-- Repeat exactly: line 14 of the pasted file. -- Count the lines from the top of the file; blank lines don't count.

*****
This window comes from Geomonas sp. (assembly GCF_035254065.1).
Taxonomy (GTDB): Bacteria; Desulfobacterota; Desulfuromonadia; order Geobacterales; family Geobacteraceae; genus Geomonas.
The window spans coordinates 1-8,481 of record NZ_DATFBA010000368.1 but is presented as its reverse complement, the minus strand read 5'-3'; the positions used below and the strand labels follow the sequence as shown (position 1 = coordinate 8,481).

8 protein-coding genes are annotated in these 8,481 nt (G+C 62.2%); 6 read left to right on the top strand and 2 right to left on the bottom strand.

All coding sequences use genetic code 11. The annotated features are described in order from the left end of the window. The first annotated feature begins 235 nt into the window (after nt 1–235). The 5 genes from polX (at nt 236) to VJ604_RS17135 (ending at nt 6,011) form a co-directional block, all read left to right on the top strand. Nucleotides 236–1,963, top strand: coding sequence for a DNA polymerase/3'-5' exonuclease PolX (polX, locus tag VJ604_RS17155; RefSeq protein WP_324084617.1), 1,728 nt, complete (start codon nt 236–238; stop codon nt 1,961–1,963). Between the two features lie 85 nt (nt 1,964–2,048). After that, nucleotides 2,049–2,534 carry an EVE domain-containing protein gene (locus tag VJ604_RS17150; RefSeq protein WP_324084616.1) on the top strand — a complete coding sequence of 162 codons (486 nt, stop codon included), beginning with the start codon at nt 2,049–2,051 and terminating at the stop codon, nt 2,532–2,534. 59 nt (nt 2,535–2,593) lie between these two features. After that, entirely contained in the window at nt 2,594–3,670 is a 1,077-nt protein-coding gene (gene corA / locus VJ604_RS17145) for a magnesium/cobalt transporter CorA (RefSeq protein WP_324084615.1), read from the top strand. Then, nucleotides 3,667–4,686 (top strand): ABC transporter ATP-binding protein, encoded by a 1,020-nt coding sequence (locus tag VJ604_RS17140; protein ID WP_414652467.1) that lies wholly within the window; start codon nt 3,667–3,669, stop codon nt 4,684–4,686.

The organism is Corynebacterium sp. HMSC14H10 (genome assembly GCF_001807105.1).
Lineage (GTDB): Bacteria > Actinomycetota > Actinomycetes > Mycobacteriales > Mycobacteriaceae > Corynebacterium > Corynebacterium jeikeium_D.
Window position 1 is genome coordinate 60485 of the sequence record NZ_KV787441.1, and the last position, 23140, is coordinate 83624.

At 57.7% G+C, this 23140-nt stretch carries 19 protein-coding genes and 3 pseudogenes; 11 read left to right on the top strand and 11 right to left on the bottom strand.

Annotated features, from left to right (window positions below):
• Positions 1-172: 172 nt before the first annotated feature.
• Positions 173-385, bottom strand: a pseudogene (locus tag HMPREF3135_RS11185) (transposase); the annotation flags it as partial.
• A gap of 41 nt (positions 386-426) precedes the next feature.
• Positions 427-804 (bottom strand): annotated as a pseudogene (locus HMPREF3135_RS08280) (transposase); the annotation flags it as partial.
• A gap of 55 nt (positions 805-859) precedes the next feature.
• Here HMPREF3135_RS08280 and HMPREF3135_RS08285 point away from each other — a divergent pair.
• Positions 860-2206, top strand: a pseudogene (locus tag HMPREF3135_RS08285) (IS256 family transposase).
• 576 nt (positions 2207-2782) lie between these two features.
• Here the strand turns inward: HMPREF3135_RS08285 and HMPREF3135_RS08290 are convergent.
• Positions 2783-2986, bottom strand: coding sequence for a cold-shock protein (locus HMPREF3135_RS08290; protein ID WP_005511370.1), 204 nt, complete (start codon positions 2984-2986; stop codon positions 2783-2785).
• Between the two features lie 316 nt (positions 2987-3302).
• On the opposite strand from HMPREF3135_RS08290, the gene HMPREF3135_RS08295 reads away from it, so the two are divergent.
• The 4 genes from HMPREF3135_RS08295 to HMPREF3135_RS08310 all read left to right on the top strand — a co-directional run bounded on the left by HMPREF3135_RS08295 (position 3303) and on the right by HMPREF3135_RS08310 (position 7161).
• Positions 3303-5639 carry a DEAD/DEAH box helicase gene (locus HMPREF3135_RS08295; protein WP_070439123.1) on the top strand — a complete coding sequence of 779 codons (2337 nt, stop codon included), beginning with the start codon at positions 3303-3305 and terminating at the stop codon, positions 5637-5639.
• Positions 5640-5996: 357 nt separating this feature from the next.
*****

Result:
• Positions 427-804 (bottom strand): annotated as a pseudogene (locus HMPREF3135_RS08280) (transposase); the annotation flags it as partial.